World Bank on 6 October 2014 released South Asia Economic Focus report. According to the report, the region’s economy will expand by 6 percent in 2015 and by 6.4 percent in 2016 as compared to 5.4 percent in 2014, potentially making it the second fastest growing region in the world after East Asia and the Pacific.
Highlights of the report
• South Asia’s economy will expand by a real 6 percent in 2015 and by 6.4 percent in 2016 compared to 5.4 percent in 2014. The increase of economy is potentially making it the second fastest growing region in the world after East Asia and the Pacific.
• The outlook for South Asia over the next years indicates broad economic stability and a pick-up in growth with potential risks concentrated on the fiscal and structural reform side.
• But the Future growth will increasingly depend on strong investment and export performance.
• Global recovery remains below expectations and has proven uneven in the across major economies like US and Euro Zone.
• Monetary tightening in an increasingly dynamic US and potential deflation in a weak Euro zone constitute sources of risk for developing and emerging market economies alike. However, bigger effects on the fortunes of the region could come from domestic developments.
• Political turmoil and non-sustainable fiscal policies could undermine stability and investor confidence in South Asia whereas sound macroeconomic policies and economic reforms could spur faster growth.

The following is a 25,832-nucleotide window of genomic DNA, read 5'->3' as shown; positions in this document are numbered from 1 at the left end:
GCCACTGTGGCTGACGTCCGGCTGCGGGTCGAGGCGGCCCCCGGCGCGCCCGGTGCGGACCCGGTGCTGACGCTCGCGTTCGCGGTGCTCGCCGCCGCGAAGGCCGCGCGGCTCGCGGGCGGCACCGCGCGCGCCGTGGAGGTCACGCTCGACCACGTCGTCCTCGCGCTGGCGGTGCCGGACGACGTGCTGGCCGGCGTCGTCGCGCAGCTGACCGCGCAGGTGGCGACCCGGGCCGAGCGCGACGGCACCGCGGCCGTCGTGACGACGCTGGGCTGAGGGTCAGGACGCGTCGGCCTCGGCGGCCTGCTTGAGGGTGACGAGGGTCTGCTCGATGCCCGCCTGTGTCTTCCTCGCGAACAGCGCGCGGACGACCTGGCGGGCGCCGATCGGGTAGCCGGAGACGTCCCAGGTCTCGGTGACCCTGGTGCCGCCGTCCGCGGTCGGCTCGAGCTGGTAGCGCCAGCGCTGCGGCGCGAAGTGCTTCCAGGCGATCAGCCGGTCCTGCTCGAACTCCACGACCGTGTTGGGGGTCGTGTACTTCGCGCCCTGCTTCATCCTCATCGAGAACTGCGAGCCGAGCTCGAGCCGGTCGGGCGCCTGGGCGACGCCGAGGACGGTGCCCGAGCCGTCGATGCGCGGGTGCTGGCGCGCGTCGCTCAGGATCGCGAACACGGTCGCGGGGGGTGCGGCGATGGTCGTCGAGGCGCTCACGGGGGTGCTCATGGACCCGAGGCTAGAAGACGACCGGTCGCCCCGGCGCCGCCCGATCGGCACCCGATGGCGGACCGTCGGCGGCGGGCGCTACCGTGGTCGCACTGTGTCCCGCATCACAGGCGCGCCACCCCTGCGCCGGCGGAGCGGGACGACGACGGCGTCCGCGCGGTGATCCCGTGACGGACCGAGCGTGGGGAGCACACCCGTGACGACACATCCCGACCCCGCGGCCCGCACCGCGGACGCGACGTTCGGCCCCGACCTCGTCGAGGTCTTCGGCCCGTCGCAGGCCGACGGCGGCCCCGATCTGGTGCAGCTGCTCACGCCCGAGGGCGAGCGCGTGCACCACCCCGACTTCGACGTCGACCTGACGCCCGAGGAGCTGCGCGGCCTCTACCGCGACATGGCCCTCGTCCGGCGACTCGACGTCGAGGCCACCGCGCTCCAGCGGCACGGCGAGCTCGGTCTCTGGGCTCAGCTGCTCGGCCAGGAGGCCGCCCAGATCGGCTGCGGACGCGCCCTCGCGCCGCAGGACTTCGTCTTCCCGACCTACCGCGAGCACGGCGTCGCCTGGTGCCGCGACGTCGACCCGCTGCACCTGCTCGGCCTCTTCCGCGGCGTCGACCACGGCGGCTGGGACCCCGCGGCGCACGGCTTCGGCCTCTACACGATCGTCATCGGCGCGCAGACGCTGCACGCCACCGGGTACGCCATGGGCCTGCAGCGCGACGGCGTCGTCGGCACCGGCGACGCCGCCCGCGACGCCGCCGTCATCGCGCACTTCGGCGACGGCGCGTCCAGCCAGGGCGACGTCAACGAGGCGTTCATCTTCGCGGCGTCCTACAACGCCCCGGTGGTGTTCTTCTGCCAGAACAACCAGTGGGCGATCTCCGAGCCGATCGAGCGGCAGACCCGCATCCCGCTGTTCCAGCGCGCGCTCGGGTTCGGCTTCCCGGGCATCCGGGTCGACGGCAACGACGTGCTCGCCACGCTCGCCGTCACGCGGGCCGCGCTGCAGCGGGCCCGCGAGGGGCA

• Exports in the South Asia region have recently shown a strong export performance which is growing in the double digits in most of the countries.
• Sales abroad were boosted by favorable tailwinds, such as the depreciation of the Indian rupee in 2013; there are also deeper trends at play.
• Export diversification by type of product increased, as did the share of emerging markets in total exports. These are manifestations of an increasingly stronger position of the region in global markets.
• South Asia has an opportunity to become the manufacturing hub of the world since East Asian labour costs increased but achieving this will require boosting competitiveness.
• Other countries in South Asia are Afghanistan, Bangladesh, Bhutan, Maldives, Nepal, Pakistan and Sri Lanka.
• Pakistan’s economic growth is forecast at 4.4 percent in FY2015 after 4.1 percent in 2014. Recent political turmoil of Pakistan had damaged investor confidence and thereby weakened growth prospects.
• Bangladesh is forecast to grow by 6.2 percent in 2015 and an estimated 6.1 percent in 2014.
• Sri Lanka is expected to continue its strong growth at 8.2 percent in 2015 rising from 7.8 percent in 2014.
• Afghanistan is on a more fragile path, dominated by security and political concerns, after having grown by a modest 1.5 percent in 2013.
• The report claims that the Indian economy will comprise 80 percent of the region’s output, which is set to grow by 6.4 percent in fiscal year (FY) 2015-16 after 5.6 percent in FY 2014-15.
• According to report, India is benefiting from a Modi dividend as the economic activity kept floating by expectations from the newly elected government of Prime Minister Narendra Modi.
• Recovery of US economy will provide a market for Indian merchandise and service exports. Private investment is expected to pick up, and declining oil prices should boost private sector competitiveness.
• But economic reforms will be needed for India to achieve its full long-term growth potential.
What: Released by World Bank
When: 6 October 2014